The Moon - Frequently asked questions

How was the moon created ?

A depiction of the impact that could have caused the earth-moon system. Picture courtesy of Southwest Research Institute / NASA Up until the Apollo landings there were a number of competing theories about the origins of the moon. Study of moon rock samples brought back by the astronauts has led to the development of the impact theory. This suggests that the young earth collided with an object about the size of Mars. The debris thrown up from this collision went into orbit around the earth and formed into the moon.

Why does the moon sometimes appear to be very large in the sky ?

When you see the moon near the horizon it looks a lot bigger than when it is high up in the sky. This is due to the way the brain perceives size and distance. When the moon is close to the horizon the trees, houses etc indicate to the brain that the moon is a very long way away. When the moon is high in the sky there are no clues to the brain so it concludes that the moon is closer. Since an object's apparent distance determines its perceived size, the moon near the horizon looks twice the size compared to when it is high in the sky.

What causes the different phases of the moon ?

The moon is illuminated because it reflects the light from the sun. However only the half of the moon facing the sun is lit up. Th side facing away from the sun is in darkness. How much of the moon we see from earth depends on the angle between the earth, moon and sun. As the moon orbits around the earth we see it grow from a thin crescent to a full disk (or full moon) and then shrink back to a thin crescent again before vanishing for a few days.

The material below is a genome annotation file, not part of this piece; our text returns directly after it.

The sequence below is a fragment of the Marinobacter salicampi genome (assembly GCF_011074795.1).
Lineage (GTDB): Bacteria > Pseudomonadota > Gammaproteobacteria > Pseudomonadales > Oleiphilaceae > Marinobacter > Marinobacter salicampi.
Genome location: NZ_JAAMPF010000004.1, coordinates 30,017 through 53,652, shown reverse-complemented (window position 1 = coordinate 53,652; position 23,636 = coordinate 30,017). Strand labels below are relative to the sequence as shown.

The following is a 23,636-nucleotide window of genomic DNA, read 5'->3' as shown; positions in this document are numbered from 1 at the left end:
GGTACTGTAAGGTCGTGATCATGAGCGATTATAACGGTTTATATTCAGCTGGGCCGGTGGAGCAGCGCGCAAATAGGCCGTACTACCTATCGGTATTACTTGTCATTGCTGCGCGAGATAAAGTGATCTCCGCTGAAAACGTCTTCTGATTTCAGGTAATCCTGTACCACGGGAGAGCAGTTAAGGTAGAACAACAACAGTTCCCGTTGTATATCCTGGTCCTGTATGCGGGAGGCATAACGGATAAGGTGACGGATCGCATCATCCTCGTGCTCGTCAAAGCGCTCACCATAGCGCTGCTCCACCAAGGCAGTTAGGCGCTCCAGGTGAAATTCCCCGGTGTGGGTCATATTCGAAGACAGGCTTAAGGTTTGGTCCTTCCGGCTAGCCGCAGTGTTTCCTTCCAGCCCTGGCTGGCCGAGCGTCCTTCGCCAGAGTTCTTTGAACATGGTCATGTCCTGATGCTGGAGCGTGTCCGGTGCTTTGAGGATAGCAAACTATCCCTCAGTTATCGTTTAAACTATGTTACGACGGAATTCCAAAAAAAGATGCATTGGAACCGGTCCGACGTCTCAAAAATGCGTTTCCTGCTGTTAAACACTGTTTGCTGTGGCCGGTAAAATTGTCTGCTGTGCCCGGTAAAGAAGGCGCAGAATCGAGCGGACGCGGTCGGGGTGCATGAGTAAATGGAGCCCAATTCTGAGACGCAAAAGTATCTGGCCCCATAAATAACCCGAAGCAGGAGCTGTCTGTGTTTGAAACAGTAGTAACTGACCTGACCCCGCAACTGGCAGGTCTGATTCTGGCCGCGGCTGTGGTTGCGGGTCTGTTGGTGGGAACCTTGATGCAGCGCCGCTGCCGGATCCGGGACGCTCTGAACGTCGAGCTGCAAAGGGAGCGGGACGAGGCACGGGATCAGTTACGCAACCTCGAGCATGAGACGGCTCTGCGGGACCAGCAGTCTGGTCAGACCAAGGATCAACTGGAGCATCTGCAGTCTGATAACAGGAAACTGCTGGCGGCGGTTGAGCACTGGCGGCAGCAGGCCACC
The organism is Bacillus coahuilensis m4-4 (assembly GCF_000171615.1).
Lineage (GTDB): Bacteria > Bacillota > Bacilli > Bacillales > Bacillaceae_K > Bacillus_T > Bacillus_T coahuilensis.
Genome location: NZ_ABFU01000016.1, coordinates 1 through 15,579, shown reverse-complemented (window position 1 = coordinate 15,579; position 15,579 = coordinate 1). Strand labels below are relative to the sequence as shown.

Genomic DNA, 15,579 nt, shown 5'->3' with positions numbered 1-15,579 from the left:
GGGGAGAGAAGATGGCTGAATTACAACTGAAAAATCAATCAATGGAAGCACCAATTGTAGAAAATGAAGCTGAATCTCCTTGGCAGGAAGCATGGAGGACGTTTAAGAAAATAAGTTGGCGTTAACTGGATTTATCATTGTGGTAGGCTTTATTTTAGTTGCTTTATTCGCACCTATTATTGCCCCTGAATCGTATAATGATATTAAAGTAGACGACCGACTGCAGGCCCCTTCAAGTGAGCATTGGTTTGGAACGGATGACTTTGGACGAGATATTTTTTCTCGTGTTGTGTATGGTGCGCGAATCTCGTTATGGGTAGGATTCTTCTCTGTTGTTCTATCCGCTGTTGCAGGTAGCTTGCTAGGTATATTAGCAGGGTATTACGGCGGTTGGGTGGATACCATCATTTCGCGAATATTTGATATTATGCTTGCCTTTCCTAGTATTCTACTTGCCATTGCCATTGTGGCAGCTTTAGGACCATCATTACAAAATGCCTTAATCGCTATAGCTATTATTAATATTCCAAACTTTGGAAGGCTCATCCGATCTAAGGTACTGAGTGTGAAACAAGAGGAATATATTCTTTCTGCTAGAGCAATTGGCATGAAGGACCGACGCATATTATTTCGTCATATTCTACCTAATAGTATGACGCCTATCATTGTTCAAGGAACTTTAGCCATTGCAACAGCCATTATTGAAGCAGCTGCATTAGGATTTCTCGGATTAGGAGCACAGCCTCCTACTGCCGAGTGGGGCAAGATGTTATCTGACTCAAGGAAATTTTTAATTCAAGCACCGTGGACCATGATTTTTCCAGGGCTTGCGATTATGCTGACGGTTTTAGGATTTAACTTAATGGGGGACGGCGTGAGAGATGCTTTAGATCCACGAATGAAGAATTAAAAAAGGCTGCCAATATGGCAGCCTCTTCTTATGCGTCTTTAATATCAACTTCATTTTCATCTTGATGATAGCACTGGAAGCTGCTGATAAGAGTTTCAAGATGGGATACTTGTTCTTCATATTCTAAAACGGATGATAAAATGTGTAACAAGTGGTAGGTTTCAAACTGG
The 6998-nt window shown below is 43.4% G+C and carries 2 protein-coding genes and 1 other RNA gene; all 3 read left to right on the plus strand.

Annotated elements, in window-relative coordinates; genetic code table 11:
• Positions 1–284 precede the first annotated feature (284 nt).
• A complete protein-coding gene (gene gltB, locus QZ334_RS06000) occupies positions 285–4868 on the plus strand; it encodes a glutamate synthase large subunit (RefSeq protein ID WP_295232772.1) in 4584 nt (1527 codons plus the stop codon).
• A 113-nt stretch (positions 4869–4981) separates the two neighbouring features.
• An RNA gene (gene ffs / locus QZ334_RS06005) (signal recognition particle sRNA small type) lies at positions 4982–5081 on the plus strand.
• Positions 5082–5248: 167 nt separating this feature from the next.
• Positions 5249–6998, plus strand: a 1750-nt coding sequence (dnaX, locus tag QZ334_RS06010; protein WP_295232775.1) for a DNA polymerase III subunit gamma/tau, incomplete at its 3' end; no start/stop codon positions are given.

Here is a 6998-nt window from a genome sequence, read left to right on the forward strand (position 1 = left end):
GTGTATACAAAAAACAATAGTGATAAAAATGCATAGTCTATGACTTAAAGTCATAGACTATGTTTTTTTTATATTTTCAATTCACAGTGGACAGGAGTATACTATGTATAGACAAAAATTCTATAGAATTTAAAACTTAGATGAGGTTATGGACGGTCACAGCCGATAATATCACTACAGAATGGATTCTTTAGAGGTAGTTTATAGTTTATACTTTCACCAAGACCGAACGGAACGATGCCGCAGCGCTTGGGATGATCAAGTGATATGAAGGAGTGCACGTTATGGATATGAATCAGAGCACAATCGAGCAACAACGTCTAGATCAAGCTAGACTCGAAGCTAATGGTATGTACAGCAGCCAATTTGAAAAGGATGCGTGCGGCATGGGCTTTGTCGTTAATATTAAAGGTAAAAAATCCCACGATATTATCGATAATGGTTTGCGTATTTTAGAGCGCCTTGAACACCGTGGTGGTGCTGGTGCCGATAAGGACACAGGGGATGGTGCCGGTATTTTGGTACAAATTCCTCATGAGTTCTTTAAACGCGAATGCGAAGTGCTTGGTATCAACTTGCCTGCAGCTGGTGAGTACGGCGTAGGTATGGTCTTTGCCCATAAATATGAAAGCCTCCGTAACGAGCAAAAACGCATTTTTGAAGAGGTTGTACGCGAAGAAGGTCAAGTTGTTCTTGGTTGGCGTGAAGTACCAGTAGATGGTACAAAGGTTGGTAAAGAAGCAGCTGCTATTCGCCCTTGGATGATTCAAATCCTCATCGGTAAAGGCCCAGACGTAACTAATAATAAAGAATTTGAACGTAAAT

How does the moon cause tides on earth ?

The gravitational pull of the moon causes the earth's oceans to bulge. This bulge is the high tide. In fact the moon causes the oceans to bulge in two places, the oceans facing the moon and the oceans facing away from the moon. The moon's gravity has a greater effect on the oceans facing the moon than on the earth itself. This causes the water directly under the moon to bulge. The moon pulls the rocky part of the earth more strongly than the water on the far side. This causes the oceans on the far side of the earth to get left behind and the water bulges there as well.

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